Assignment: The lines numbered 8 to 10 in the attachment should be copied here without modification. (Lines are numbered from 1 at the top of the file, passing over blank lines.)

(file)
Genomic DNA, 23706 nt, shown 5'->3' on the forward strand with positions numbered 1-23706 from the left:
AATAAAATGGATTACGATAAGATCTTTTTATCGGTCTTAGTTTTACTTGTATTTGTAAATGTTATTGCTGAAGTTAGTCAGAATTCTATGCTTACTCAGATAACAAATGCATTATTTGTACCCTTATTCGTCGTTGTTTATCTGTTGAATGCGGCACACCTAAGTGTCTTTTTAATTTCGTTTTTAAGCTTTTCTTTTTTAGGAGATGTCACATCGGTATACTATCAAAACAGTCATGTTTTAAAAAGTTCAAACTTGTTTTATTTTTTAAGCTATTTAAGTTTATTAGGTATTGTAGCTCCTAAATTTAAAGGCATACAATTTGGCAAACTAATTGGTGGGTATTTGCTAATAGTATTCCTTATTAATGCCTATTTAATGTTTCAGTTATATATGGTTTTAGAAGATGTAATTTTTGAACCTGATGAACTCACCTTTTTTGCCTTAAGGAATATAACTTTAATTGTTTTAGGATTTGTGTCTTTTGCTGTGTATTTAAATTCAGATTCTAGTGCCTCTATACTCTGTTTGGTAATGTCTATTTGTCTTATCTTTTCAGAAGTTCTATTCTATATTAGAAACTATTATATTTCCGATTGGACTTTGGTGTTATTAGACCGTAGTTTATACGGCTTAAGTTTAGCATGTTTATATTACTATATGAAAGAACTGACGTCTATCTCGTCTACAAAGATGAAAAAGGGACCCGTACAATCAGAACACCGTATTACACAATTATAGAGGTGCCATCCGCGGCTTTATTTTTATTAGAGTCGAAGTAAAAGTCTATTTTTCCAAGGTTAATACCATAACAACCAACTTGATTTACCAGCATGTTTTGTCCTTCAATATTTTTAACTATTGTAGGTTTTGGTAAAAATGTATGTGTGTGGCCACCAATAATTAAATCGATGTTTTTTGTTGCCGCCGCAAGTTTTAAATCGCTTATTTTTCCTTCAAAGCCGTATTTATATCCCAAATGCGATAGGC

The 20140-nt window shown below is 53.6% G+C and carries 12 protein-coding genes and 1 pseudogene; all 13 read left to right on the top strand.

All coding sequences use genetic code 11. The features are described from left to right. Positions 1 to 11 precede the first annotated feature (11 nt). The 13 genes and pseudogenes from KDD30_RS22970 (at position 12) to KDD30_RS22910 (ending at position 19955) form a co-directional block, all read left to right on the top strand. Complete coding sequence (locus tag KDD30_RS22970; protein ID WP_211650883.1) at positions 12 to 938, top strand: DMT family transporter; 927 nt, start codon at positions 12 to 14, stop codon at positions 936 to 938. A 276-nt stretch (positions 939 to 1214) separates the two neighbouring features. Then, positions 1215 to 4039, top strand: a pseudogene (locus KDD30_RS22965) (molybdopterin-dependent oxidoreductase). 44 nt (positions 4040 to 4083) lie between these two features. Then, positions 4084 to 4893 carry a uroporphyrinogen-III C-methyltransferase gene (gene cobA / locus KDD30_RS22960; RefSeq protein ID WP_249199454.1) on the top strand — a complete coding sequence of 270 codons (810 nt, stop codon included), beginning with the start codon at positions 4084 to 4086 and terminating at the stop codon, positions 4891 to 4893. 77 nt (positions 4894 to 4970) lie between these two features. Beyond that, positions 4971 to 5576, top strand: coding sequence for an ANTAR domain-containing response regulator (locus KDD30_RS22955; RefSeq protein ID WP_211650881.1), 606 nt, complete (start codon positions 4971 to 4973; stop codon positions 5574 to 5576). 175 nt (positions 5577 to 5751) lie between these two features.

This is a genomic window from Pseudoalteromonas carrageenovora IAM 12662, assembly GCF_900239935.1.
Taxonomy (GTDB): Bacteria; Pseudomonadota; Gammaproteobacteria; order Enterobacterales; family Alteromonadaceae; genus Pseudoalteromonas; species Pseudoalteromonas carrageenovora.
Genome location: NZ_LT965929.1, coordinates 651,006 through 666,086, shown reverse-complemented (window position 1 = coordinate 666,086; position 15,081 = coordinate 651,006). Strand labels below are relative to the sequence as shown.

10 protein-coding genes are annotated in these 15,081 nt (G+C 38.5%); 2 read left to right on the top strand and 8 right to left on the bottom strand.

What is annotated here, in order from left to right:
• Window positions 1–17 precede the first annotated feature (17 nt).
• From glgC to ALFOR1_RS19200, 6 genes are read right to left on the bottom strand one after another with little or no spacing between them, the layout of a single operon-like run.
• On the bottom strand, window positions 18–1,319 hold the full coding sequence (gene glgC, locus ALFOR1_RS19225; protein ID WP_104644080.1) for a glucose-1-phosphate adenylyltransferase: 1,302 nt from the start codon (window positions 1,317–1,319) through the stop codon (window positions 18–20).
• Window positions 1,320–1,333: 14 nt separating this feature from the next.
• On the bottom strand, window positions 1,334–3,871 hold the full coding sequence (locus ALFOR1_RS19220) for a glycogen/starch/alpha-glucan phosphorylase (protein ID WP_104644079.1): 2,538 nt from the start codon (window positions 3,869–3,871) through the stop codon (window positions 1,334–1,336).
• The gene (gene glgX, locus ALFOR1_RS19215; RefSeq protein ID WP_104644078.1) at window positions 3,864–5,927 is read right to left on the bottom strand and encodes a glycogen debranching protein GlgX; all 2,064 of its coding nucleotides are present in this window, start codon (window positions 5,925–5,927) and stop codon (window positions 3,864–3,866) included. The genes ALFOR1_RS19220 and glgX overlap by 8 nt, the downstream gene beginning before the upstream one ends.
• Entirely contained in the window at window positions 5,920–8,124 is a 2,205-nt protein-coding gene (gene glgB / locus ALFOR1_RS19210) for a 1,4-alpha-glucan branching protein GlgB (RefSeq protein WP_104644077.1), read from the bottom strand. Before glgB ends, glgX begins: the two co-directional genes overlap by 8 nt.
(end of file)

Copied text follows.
10 protein-coding genes are annotated in these 15,081 nt (G+C 38.5%); 2 read left to right on the top strand and 8 right to left on the bottom strand.

What is annotated here, in order from left to right:
• Window positions 1–17 precede the first annotated feature (17 nt).